“Anchor’s extreme growth rate was what essentially brought the whole blockchain to a point where the total value locked in the UST stablecoin was too large for the market capitalization of the Terra blockchain itself,” Quaglini said. .
“Other than that, what Terra had built was really impressive and the community was quite large,” he added. “So I wouldn’t be surprised if the community continues to believe in what Terra has built.”
But others remain skeptical. The debacle has clearly shaken investor confidence in the Terra ecosystem. This doubt seems to be reflected in the price of the new Luna, which fell 77% in the hours following the relaunch of the Terra blockchain on May 28, according to CoinGecko. The crypto coin settled at around $2.5 on Tuesday.
Hex Trust, meanwhile, announced a day earlier that it would also begin offering customers access to decentralized applications built on Polygon, a rival blockchain that recently launched a multimillion-dollar fund to attract investors. projects away from Terra.
“The idea of Do Kwan starting a new project with the same leadership and different incentive mechanisms is really hard to get investors and developers on board,” said Thomas Dunleavy, principal analyst at crypto data firm Messari. . “It’s almost just speculation at this point. I don’t see where there is long-term viability for a fundamental investor. »
Licensed in Hong Kong and Singapore, Hex Trust has been managing crypto volatility since day one. It was founded during the “crypto winter” of 2018, when hundreds of token projects collapsed, prices plummeted 80%, and trading volume declined for months.
Quaglini’s introduction to the world of crypto came during a coffee chat in 2014, when a fellow banker described to him how bitcoin could potentially disrupt traditional banking and finance. Quaglini said he was immediately captivated by the technology and then made his first bitcoin purchase at around $300.
“It doesn’t happen very often in your life that a new asset class hits the market,” said Quaglini, who most recently worked at First Abu Dhabi Bank after working at Spanish lender BBVA and the commission Italian securities. “All other asset classes are more or less similar in terms of being managed by centralized entities, but cryptocurrencies are completely disruptive,” he said.
The 39-year-old founded Hex Trust in partnership with Rafal Czerniawski, former technical head of investment bank CLSA. The duo spent around two years preparing to launch their custody platform and onboarded the company’s first batch of customers in late 2019.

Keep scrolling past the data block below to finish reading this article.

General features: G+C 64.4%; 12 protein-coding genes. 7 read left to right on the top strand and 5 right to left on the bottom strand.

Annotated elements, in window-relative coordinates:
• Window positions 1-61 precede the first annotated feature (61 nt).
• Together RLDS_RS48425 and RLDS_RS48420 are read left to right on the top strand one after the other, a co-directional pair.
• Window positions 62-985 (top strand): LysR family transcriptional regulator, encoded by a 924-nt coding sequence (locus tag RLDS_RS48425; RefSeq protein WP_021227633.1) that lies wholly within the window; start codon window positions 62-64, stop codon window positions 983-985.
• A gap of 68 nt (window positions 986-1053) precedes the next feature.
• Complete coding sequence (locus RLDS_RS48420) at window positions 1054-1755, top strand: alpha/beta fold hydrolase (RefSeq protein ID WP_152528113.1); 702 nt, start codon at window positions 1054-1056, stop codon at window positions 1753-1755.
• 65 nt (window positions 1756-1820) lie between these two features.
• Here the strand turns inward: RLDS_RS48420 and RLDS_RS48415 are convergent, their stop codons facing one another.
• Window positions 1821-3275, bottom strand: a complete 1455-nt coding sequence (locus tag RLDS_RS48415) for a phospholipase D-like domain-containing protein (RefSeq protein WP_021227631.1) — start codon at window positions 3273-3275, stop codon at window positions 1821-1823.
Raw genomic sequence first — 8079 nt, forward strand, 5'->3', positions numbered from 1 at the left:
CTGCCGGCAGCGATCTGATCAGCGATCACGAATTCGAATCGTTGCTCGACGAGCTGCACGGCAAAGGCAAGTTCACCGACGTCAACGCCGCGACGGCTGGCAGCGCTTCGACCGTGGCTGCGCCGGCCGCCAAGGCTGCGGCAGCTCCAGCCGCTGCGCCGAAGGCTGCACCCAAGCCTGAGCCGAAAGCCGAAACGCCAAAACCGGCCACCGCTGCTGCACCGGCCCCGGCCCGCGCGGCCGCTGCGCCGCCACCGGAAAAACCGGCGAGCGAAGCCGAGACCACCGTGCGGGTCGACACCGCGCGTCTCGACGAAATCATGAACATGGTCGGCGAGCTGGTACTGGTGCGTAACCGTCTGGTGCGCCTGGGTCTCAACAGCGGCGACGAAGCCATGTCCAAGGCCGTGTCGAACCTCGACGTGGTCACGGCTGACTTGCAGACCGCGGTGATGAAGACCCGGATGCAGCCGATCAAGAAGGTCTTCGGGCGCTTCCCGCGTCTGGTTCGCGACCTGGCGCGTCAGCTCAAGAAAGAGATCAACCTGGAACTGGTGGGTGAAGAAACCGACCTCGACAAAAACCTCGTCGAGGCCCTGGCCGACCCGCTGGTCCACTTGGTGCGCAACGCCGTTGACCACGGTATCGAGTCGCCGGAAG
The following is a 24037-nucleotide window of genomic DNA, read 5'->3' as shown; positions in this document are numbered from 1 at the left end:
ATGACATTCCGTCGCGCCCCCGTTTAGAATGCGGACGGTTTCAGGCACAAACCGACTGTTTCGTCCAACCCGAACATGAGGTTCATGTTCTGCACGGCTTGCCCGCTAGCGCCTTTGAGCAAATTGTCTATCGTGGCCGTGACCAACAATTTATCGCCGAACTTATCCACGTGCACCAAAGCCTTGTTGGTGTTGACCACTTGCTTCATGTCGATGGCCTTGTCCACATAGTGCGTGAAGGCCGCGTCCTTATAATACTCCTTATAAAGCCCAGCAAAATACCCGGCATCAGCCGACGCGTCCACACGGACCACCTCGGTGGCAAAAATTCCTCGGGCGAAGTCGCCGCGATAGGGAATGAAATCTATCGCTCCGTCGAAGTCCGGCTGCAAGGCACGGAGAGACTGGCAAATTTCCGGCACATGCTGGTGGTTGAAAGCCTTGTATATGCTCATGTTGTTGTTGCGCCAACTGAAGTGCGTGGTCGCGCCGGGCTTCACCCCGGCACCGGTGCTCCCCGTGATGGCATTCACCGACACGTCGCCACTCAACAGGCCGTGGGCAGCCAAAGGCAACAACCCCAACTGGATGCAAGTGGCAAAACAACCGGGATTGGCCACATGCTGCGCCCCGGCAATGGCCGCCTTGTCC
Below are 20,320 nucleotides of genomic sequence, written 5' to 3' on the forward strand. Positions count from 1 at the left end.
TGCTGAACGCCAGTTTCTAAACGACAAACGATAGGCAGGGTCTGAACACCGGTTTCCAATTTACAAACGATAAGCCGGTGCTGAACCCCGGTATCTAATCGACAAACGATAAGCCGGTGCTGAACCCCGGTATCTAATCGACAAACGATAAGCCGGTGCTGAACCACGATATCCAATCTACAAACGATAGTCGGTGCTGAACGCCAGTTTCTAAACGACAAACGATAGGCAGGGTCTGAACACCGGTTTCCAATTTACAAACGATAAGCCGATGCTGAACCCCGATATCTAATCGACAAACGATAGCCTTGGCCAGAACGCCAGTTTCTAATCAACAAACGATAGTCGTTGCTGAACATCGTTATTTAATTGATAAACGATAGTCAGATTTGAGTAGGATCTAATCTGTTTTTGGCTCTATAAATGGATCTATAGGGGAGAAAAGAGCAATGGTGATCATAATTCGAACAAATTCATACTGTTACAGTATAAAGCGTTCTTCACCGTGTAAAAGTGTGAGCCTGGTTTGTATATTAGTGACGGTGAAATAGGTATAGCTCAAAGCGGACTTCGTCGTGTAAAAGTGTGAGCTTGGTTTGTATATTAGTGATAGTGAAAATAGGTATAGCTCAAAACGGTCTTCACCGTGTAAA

Last March, Hex Trust jumped on the NFT bandwagon and became the first licensed custodian to offer blockchain-related artwork and other digital collectibles for institutional clients. Since then, it has grown even further by partnering with Animoca Brands, the Hong Kong-based blockchain powerhouse, in a joint venture to create an NFT wallet for gamers.
“This is a unique opportunity to partner with the most successful player in the ecosystem, and to have the opportunity to really evolve our platform and offer it to millions of customers playing in the most famous blockchain games,” Quaglini said.
As part of this partnership, players of Animoca titles, including the flagship metaverse game the sandbox, will be able to store their in-game assets with Hex Trust. The company’s portfolio will be integrated into Animoca’s investment portfolio of over 340 NFT-related companies and blockchain projects, and possibly others outside the Animoca ecosystem.
“There is no win-win scenario here…it is quite common for investors to hold assets in multiple places, much like how people hold money in multiple bank accounts,” Yat Siu said. , co-founder and president of Animoca. “I definitely see Hex Trust being one of the leading ones there.”
Although Quaglini says child care is a secret ingredient, word is spreading. Crypto exchanges like Brian Armstrong’s Coinbase and Cameron and Tyler Winklevoss’ Gemini have already acquired their own custody infrastructure companies. Meanwhile, digital payments giant Paypal has bought a crypto security startup and BNY Mellon, the world’s largest custodian bank, has formed a new unit to help customers hold, transfer and issue digital assets.
Hex Trust, for its part, is currently in the process of setting up a new regional hub in Dubai, Quaglini said. The expansion plan comes after Dubai approved a new law that regulates virtual asset businesses, including trading and custody services in early March. The new legislation has already attracted billionaire Changpeng Zhao’s Binance, Sam Bankman-Fried’s FTX and several other crypto exchanges to set up shop there. Quaglini said Hex Trust also plans to establish additional regional offices in Europe and the Bahamas.